As I understand you are looking for thematic similarities - not to establish SF as a romantic genre - that seems fair enough.
 

G-borg

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knivesout said:
As I understand you are looking for thematic similarities - not to establish SF as a romantic genre.QUOTE]
On the nose! :)

As for your question about romanticism, that could take a while... But in short:

Romanticism exalted intuition, feeling, inspiration, and the genius of human creativity. It took delight in the exotic—the sights, sounds, and stories of foreign lands, other cultures, and the fantasy world of the imagination.
The English poets William Blake, Samuel Taylor Coleridge, and William Wordsworth typified the Romantic preoccupation with individualism, with nature, and with the supernatural.
- From Encyclopaedia Britannica

Many of them were also idealists who believed that humans were able to better themselves without the use of gods or religions,and would if they were at peace with themselves and nature inherently know right from wrong.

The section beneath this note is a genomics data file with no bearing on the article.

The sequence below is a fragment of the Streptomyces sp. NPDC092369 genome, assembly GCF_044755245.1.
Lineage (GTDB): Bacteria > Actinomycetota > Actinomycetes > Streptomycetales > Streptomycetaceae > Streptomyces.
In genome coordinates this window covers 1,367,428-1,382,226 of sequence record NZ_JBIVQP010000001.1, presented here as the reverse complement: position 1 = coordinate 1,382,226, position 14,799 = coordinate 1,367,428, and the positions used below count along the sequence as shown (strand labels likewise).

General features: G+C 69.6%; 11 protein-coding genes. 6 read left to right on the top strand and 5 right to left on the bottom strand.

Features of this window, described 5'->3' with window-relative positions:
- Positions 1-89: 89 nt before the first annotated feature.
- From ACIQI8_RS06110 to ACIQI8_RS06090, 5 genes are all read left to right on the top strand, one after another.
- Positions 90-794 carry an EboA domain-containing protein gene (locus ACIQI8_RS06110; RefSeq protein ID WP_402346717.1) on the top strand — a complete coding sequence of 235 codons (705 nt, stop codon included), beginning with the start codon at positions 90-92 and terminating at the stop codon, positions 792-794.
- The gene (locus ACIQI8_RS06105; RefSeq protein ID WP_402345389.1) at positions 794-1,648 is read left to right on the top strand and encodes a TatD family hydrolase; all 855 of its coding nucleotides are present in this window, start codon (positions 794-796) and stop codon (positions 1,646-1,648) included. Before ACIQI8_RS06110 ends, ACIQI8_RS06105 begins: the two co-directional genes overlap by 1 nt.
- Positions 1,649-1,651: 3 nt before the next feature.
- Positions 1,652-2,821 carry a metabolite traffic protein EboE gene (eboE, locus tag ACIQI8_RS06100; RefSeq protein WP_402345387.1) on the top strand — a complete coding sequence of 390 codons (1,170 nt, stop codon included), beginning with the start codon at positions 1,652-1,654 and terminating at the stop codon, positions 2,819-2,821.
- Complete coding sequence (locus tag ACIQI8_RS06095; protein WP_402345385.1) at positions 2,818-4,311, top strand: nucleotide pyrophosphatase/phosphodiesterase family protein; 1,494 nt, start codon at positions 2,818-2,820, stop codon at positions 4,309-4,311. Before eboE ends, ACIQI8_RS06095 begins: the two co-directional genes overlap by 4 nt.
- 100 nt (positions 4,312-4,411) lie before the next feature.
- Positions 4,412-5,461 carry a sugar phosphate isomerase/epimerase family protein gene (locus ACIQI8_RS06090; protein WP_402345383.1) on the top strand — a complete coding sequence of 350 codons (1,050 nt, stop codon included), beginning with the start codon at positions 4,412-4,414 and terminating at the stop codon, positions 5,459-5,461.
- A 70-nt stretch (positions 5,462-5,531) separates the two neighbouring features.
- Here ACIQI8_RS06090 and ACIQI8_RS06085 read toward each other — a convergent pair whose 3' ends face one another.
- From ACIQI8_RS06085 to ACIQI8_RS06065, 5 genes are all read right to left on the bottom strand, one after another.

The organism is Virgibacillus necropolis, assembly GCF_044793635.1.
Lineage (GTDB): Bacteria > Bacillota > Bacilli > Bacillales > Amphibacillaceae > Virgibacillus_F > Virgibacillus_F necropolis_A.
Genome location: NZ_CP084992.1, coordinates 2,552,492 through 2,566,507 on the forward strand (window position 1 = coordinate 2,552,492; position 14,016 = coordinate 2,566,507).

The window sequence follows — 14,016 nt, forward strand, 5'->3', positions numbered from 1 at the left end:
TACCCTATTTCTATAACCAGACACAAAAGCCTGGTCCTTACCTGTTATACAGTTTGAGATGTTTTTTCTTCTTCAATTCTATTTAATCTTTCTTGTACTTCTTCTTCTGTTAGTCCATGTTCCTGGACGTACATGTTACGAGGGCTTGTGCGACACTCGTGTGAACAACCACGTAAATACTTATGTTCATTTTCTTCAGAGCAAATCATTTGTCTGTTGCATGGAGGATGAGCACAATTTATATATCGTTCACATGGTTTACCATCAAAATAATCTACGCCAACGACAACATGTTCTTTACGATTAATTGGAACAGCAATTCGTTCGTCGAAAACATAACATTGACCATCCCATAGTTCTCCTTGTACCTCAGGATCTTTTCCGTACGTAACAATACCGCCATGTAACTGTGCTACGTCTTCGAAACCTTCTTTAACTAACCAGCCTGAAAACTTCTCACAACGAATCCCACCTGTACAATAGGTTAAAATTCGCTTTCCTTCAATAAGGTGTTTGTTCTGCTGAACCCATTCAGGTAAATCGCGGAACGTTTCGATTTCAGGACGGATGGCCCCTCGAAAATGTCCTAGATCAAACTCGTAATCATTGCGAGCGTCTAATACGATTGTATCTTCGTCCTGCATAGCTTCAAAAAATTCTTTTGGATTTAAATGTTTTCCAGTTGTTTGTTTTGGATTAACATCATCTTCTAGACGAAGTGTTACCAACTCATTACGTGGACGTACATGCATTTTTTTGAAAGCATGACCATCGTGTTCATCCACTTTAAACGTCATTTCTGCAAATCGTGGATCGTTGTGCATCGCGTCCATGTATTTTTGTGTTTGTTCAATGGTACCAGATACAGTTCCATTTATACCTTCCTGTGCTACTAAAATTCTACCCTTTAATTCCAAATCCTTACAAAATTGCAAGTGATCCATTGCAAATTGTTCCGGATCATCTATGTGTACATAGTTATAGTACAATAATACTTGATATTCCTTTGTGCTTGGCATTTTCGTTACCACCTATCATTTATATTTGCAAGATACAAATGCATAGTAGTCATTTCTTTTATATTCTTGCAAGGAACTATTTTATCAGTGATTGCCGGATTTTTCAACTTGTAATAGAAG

Thanks for the heads up on Cordwainer Smith! I'll look into it.
Keep posting whatever thoughts you might have. This is a really great way for me to try out and practice my arguments.
Thx very much guys :cool:
 

Jayaprakash Satyamurthy

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G-borg said:
Romanticism exalted intuition, feeling, inspiration, and the genius of human creativity. It took delight in the exotic—the sights, sounds, and stories of foreign lands, other cultures, and the fantasy world of the imagination.
The English poets William Blake, Samuel Taylor Coleridge, and William Wordsworth typified the Romantic preoccupation with individualism, with nature, and with the supernatural.
- From Encyclopaedia Britannica

Many of them were also idealists who believed that humans were able to better themselves without the use of gods or religions,and would if they were at peace with themselves and nature inherently know right from wrong.
Much of this is in line with the spirit of Golden Age SF. The space age itself is a deeply romantic endeavour in many ways. A major difference is that romantic poets turned toward nature and as in the case of Blake, were actively opposed to technology's impact on life. How will you reconcile this aspect?